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Living the gluten-free life

Eight months ago, I went gluten-free. People often ask me why and how I manage, especially with all the treats that present themselves during the holidays.

First, I do not have celiac disease. I chose to avoid gluten on the advice of a nutritionist who I consulted because of thyroid issues. I have Hashimoto’s disease, a disorder of the thyroid. I learned that thyroid problems have been linked to gluten. Apparently, the molecular structure of gluten resembles that of the thyroid gland, so ingesting gluten may trigger an immune response that tells the body to attack the thyroid. Or so the theory goes.

So the nutritionist suggested I stop eating products with gluten and see whether my thyroid function improved. I honestly can't tell if avoiding gluten has had any impact on the thyroid, but I do know it has led to many other positive changes.

For one, my joints began to feel a lot better. Gluten is said to cause inflammation; in my gluten-free travels, I have met people with arthritis who told me their symptoms disappeared after they stopped ingesting gluten, as presumably the inflammation went away. I don’t have arthritis, but I do exercise regularly and used to have to take a day off in between workouts because my joints were sore. Now I don’t experience that — I can go to the gym every day and feel OK.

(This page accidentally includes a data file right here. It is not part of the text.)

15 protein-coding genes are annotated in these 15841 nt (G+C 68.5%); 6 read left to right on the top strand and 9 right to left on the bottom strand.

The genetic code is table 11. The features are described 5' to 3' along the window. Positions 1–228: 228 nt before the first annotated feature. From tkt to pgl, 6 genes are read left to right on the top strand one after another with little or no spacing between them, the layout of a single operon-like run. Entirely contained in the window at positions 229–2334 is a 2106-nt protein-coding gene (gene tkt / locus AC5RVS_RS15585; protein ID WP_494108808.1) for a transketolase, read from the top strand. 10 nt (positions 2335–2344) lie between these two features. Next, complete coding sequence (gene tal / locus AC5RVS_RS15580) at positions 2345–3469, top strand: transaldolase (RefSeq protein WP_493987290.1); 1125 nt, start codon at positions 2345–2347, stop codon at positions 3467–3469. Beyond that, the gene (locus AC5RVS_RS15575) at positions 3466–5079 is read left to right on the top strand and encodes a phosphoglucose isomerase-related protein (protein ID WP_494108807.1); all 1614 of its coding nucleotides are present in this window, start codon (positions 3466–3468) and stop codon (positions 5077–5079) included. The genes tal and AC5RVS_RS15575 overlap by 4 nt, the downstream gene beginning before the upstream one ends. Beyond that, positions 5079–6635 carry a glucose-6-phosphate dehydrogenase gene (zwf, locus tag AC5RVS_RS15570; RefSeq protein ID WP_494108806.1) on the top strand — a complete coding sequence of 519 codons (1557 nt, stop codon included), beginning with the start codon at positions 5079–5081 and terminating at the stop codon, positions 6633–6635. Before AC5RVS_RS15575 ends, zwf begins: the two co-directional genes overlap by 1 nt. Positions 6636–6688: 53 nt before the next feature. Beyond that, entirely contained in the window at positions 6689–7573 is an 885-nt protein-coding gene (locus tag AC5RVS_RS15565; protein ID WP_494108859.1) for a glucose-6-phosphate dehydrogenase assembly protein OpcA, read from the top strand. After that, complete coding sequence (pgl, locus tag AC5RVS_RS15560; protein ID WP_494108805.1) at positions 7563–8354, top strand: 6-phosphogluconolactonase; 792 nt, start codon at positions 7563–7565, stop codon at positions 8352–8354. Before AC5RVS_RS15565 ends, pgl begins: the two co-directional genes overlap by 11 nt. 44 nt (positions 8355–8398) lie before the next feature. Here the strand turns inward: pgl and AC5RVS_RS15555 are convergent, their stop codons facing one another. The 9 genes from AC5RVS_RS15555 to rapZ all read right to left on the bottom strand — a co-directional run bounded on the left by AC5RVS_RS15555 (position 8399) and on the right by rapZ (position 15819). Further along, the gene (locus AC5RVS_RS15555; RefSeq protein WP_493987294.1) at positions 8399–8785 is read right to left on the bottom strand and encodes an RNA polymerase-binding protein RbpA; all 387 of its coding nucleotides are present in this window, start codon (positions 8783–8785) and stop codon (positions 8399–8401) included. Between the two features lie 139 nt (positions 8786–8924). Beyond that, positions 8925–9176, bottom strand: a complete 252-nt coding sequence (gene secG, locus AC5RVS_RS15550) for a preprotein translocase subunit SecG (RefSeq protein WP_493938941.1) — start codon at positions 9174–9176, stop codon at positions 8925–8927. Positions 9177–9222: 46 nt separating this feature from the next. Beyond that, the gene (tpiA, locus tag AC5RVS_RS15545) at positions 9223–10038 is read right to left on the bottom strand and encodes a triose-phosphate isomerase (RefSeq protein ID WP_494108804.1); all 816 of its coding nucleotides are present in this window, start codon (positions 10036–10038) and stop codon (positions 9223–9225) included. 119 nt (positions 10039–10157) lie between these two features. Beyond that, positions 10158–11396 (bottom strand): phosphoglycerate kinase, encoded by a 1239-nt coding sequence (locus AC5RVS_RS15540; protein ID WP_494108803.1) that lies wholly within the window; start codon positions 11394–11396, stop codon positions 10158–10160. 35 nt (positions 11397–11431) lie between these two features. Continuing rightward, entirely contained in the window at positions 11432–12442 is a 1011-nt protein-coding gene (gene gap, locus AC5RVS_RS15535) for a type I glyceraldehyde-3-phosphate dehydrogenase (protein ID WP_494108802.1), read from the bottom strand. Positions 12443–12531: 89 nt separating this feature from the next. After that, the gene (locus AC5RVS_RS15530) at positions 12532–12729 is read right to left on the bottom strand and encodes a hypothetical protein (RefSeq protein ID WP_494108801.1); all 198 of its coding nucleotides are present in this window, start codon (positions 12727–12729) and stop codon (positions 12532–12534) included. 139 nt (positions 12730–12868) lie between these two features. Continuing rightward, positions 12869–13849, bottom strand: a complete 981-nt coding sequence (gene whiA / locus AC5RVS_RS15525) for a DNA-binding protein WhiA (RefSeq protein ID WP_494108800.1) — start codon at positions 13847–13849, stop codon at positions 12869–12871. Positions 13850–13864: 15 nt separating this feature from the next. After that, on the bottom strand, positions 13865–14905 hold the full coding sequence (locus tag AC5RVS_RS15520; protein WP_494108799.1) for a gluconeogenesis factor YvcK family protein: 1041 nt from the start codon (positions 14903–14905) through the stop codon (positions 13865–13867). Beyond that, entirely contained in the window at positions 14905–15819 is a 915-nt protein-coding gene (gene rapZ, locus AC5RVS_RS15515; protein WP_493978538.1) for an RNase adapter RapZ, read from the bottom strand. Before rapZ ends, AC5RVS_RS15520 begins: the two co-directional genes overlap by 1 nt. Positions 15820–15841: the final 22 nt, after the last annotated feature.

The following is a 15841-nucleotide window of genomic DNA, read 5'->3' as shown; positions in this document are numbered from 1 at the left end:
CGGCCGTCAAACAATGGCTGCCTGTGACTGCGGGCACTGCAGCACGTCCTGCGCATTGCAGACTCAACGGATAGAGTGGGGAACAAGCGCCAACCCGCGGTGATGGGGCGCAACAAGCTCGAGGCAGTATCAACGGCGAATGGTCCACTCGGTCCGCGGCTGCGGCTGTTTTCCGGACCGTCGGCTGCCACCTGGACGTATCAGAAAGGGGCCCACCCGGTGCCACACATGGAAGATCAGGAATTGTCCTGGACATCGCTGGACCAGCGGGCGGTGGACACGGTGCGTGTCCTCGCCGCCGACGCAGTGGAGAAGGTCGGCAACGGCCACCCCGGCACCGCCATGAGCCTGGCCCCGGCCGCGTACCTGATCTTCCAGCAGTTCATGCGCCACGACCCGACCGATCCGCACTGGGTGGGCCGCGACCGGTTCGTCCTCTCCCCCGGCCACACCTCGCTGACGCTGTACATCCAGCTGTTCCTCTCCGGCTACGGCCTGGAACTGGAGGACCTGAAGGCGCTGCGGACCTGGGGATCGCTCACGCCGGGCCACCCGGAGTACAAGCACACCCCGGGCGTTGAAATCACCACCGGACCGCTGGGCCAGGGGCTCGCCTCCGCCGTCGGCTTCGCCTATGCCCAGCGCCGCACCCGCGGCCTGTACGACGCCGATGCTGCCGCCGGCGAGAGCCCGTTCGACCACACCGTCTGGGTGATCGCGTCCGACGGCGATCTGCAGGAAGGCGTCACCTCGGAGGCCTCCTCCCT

My digestion also improved. One of the symptoms of low thyroid is digestive problems, especially constipation. On my new gluten-free regimen, this is never a problem. I also noticed that when allergy season came around this year, I didn’t get the sniffles, as I usually do. And, I began to feel a lot more energetic.

How do I manage food-wise? Well, I discovered a whole new world of wonderful gluten-free products. And I check restaurant menus online before I go out to dinner to make sure there is something there I can eat. I bring my favorite gluten-free crackers, nuts and other snacks to parties just in case there’s nothing on the table for me. I have even brought Tamari, a gluten-free soy sauce, to Chinese restaurants, some of which will prepare gluten-free meals for me. I have to admit that the moments that challenge me most are at restaurants that serve delicious breads before the main meal; it's hard to stare those breads in the face when you’re hungry.

I’ve learned to avoid most desserts. I know I can always go home and eat a piece of chocolate or nibble on my favorite flour-free chocolate cake, which I often keep on hand for such emergencies. And honestly, I stick with this plan in part because it’s a great weight-control method. When presented with a vast array of gluten-filled tempting treats, I just look the other way. I just remind myself how good I feel.

Previously: Using your cell phone to test for food allergens, A discussion on going gluten-free, From frustration to foundation: Embracing a diagnosis of celiac disease and Guest post: Flying the friendly skies while navigating the challenges of eating gluten-free
Photo by Whatsername

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